The modern vaccine included 120 people in its Phase I trial and 600 in its Phase II trial. Although not all Phase III figures are yet available to the public (access to approved agencies), it includes 30,000 people from diverse demographics and has not seen any serious side effects.
All of the above information is freely available for anyone to read. On top of this, the regulatory agencies approving these two vaccines had access to much data that covers not only clinical trials but laboratory and animal studies. This information is often longer than 10,000 pages and is carefully scrutinized by the FDA, MHRA and EMA.
What is COVID vaccines?
Both Modern and Pfizer vaccines are RNA vaccines. RNA is information inside the SARS-CoV-2 virus that codes for all virus machinery.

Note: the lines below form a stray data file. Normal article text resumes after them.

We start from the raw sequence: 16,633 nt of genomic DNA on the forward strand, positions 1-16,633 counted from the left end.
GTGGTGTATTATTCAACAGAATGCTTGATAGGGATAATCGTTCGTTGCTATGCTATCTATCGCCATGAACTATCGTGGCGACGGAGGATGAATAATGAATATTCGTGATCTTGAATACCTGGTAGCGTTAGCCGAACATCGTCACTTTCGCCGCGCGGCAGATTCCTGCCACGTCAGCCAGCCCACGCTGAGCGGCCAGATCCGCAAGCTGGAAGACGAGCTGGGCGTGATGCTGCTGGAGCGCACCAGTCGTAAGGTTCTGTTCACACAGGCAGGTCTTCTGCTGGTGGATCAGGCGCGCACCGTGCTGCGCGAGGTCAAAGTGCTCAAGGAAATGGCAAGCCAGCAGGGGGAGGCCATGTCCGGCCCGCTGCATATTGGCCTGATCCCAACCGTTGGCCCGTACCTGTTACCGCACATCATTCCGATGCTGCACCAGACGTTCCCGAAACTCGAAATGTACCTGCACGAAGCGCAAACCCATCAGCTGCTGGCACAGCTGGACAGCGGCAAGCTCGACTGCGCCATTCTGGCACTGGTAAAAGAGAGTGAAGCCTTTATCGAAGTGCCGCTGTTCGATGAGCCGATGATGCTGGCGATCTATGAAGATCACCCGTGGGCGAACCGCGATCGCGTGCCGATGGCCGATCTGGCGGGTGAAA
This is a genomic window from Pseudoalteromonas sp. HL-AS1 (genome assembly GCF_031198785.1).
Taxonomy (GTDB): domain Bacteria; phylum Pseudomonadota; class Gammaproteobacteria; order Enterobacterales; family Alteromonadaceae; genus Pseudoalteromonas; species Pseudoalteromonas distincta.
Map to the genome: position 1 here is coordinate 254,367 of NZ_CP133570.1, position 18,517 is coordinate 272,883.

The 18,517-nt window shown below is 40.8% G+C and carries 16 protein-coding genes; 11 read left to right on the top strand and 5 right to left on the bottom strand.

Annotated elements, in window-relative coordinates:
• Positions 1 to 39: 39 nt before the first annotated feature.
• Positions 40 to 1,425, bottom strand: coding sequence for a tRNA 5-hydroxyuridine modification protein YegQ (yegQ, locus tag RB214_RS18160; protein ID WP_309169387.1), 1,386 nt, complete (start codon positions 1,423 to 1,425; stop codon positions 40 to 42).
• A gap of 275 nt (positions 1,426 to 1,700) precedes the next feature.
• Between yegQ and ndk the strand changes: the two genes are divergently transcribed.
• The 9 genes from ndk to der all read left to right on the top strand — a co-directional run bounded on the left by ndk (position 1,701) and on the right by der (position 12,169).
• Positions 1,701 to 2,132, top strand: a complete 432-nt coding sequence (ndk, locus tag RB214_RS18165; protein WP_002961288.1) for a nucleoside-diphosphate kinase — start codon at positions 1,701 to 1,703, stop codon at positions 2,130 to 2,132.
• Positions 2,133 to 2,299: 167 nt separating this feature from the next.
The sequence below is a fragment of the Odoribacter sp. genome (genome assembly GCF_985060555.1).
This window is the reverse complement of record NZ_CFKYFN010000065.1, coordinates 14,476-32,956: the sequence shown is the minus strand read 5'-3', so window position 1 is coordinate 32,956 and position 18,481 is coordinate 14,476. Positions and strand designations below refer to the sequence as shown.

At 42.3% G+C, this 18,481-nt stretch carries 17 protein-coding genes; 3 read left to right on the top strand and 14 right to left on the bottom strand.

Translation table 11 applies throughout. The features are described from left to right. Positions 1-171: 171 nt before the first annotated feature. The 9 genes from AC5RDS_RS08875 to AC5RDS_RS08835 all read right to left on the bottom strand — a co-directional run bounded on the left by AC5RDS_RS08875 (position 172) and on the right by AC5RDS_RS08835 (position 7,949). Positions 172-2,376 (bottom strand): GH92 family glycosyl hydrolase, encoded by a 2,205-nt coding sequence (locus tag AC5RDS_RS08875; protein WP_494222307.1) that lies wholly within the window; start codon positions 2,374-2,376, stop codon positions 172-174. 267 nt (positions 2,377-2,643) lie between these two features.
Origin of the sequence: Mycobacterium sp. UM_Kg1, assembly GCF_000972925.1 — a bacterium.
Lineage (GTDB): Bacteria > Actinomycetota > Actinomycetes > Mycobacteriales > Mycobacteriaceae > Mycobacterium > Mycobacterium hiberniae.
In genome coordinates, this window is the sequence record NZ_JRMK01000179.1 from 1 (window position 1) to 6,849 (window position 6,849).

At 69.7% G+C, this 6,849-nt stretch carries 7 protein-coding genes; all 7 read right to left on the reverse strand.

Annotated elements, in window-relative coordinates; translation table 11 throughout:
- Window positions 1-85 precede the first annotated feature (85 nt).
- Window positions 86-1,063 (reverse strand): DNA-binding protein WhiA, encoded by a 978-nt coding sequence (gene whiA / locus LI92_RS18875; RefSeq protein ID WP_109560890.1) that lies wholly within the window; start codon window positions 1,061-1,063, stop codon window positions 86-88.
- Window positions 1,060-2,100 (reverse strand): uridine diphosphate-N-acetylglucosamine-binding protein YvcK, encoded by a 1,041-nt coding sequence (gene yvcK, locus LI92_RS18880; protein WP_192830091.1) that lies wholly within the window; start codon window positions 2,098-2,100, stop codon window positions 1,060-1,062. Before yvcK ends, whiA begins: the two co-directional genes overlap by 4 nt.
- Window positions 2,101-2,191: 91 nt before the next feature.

Traditional vaccines use a dead or modified version of the virus that creates an immune response in the body, so it learns to recognize the virus and therefore becomes immune. RNA vaccines instead use a modified version of the SARS-CoV-2 virus RNA.
When RNA enters your cells, your cells form their own virus fragments, which then teach your body to become immune like any other vaccine. RNA by itself is not harmful, in fact your cells make and use RNA all the time.
As La Jolle Institute for Immunology Professor Kratty explains, “At any given time a human cell contains 5,000+ different RNA messages, and they are all temporary messages, such as these are post-notes that are written by cells after minutes or hours Burst. Read. “
RNA from the vaccine breaks down within a day of injection. Crucially, vaccines contain only a small fraction of RNA, “RNA message is for a single corevavirus virus. It takes 25 different coronavirus proteins to form a coronavirus, so someone about RNA making a virus Don’t worry. “